For lunch, along with the typical a la carte menu, they also offered a two- and three-course prix-fixe option. We chose the two-course for 18 euros. The bread was excellent and extremely fresh; I was almost embarrassed at how much of it we actually ate. We ordered French onion soup for a starter, and it was by far the best French onion soup I have ever had. It seems this place is famous for it. Everything was so fresh, and the cheese – oh my god, the cheese – there must have been a ½ pound of cheese covering the top of the crock-pot. For entrees, we had the mussels and the pig knuckles. The mussels were served in a snail plate: a round plate with several small circular holes in it. Each mussel was de-shelled, and the actual mussel was placed in each hole, covered with a dab of tomato sauce and filled to the top of the hole with a butter sauce. INCREDIBLE. I got to a point where I could not find enough bread to wipe up the balance of the sauce. The pig knuckles were served with sauerkraut in a wide bowl. Although it didn’t look very appetizing, it was delicious and done perfectly. The knuckles were served with an incredibly spicy yellow mustard. We ordered a bottle of Evian, a ½ bottle of wine, two starters, and two entrees, and our bill was 53 euros. Reservations are not necessary. Dressy-casual attire required. Non-smoking sections available. Open 24 hours a day. Accepts all major credit cards. Very Highly Recommended.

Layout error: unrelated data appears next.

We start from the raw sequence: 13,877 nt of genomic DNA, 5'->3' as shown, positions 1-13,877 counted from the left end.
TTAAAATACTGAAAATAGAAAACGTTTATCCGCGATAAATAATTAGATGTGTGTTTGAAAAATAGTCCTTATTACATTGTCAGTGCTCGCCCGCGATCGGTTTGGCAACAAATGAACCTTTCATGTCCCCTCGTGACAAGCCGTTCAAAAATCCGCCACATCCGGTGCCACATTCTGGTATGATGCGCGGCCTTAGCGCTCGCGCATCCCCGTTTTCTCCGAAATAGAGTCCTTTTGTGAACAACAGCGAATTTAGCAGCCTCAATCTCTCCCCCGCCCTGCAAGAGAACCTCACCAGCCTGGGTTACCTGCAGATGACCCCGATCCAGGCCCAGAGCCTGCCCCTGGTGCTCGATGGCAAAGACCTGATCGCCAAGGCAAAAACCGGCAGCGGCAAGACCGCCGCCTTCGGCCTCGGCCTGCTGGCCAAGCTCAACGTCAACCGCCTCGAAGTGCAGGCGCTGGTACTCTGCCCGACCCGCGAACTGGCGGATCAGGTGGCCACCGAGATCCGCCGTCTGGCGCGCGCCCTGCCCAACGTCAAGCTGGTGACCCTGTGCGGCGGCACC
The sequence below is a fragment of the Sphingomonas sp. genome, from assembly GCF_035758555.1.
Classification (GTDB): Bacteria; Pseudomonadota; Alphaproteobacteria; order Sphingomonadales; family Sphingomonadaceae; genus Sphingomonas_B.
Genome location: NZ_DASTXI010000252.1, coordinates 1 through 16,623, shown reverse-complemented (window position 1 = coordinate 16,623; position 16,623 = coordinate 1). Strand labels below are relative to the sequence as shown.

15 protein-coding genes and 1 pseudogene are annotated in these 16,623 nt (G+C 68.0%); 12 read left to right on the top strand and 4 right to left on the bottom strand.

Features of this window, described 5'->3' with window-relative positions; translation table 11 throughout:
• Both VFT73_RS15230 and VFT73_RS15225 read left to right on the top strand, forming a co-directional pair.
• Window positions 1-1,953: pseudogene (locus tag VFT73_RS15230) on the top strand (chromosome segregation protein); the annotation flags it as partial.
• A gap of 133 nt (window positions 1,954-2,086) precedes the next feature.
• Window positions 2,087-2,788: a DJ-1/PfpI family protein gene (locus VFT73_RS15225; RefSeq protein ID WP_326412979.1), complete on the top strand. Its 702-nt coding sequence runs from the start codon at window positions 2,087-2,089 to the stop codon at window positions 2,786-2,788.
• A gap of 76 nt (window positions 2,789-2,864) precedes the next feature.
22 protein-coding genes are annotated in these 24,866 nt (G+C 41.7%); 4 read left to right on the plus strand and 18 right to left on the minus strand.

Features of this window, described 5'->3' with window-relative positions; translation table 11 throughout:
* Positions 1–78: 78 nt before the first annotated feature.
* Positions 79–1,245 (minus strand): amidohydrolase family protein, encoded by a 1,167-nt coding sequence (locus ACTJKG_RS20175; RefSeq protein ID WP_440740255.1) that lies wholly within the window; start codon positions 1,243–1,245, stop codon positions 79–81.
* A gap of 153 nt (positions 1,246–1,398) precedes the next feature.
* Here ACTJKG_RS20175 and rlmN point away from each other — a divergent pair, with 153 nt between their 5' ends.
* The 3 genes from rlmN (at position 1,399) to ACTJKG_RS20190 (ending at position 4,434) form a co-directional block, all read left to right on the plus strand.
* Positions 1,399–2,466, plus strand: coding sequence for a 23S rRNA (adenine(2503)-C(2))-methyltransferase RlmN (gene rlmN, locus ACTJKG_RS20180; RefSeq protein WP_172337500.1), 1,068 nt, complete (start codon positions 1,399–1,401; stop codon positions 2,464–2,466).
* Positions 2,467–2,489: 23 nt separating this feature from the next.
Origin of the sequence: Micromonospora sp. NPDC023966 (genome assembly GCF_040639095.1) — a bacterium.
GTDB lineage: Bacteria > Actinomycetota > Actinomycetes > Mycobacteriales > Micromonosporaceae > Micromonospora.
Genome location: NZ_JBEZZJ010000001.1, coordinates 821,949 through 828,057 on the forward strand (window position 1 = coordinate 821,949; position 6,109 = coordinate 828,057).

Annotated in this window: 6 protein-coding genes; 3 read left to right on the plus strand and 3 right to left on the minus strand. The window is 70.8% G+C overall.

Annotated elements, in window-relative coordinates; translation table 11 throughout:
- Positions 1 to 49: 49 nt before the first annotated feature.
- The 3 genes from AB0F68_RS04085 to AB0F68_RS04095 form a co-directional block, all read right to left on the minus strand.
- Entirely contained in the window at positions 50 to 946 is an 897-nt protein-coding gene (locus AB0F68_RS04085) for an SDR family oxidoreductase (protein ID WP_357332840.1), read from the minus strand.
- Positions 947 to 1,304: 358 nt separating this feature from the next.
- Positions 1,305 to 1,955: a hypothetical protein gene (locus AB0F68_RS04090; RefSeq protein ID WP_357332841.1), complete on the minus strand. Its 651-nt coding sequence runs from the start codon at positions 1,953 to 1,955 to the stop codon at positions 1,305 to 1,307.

Aux Lyonnais - 32 rue St-Marc, Paris - 01-42-96-65-04 or http://www.alain-ducasse.com/public_us/cest_aussi/fr_aulyonnais.htmOwned by famous chef Alain Ducasse, this is considered one of the best (if not the best) bistros in Paris. Serving traditional Lyonnais fare in a tight dining area, with a few tables basically on top of the front door. Located down a side street, with a limited pre-fix menu. The regular menu is limited as well and both are only available in French. The menu as a whole was predominately beef/veal and fish and although the menu changes frequently I am told the theme remains the same. Bottom line – you’ll never find chicken here. Although the waitstaff was very nice and extremely attentive, only one person spoke English so we had to wait for him if we had any questions. They have a large wine list with a wine sommelier in house, excellent selection. The menu included appetizer options such as; scallops, pate, mini sausages and cauliflower soup while the entrées were items such as: veal stew, venison, veal on a bone, boiled egg, cod, blood sausage and fish dumplings. Upon being seated we were served a cheese dip, almost like a Greek taziki sauce with 4 toasted breadsticks. This yogurt/cheese dip was incredible and at that point I said to myself, this is going to be a great meal. For me – I spoke too soon. We had the cauliflower soup which was very creamy and served with a bag of bread (literally). Clever idea and of course the bread was so good I ate most of it. Also for an appetizer we had the pork pate with proscuitto which was served in a mason jar and accompanied with a side of marinated lentils in olive oil and toast. Outstanding. This could have been an entree. For our entrees we chose the scallops and the veal stew. The scallops were an appetizer but they were willing to serve them as an entrée (upon request) and they added a rocket side salad (to justify the new “entrée” cost since the portion was not increased). The scallops were pan seared and to be honest not very good, neither the scallops nor the salad was a bell ringer. I am not sure if it was just a bad time of year in Paris for scallops or if they just prepared them so differently they become unappetizing to me. The veal stew was basically veal bellies with beans. Did not look appetizing in the least bit but my husband said it was delicious. For dessert we ordered a waffle with ice cream and fresh whip cream – after going to Belgium, this was fair at best. Reservations a must and if you are late, too bad for you. You will not be seated. They were very explicit about this. Two seatings per evening and your reservations must be confirmed. Dressy-casual attire expected. Their “valet” is a man that stands outside and runs to the end of the block to gets cabs, although it sounds funny, it proved to be very helpful and much appreciated on a cold evening. Our total bill with one pre-fix meal, two appetizers from the regular menu, one bottle of water and a small carafe of very good wine was 96 Euro. Interior is dark, with globe-shaped lamps, old mirrors, rounded archways and a set of stairs as soon as you walk in. Service was good but the language barrier was a problem. Accepts all major credit cards, open for lunch Tuesday-Friday and dinner Tuesday-Saturday only. Close to the Bourse Metro Station. Highly Recommended for adventurous eaters.Hot Chocolate at Café Angelica – Rivoli, ParisBoasted by every tour guide as "a must-do" while in Paris, we had to stop by and check it out. Conveniently located down the block from the Westin. Only open until late afternoon daily, the line to be seated is usually down the block. The restaurant has two levels and is large and deep with plenty of seating, which just made me laugh at the business they do if the line is out the door. Almost all of the tables are setup as tables for two – as they are quite small and oval in shape (bistro-esq). Larger parties just push tables together. The ceiling is arched and high with a lot of light coming thru skylights. We went early in the morning and ordered the “Parisian Breakfast”. For 14 euro you get tap water, choice of tea (one cup), hot chocolate or coffee, 3 mini-pastries, one glass of orange juice and a ½ loaf of bread. It is supposed to be for one person but unless you require a lot of food it’s fine for two. The hot chocolate is served in a small tea pot and is basically melted chocolate. Served with fresh whipped cream, it’s more of a dessert than a breakfast beverage. One sip was more than enough for me. The orange juice is more a mix of juices, all fresh-squeezed. The three pastries included a chocolate au pain, a plain croissant and a raisin Danish – all mini-sized. The half-loaf of bread is baguette bread and served with butter, apricot spread, jam, and honey. There is a large and very expensive menu and they serve breakfast, lunch and just snacks depending on what you are in the mood for. The front of the restaurant is almost setup like and American bakery with their pastries displayed prominently in a glass case. The ambience in general is somewhat snooty, very upscale feeling with marble-topped tables, large leather chairs, etc. I would say this is Somewhat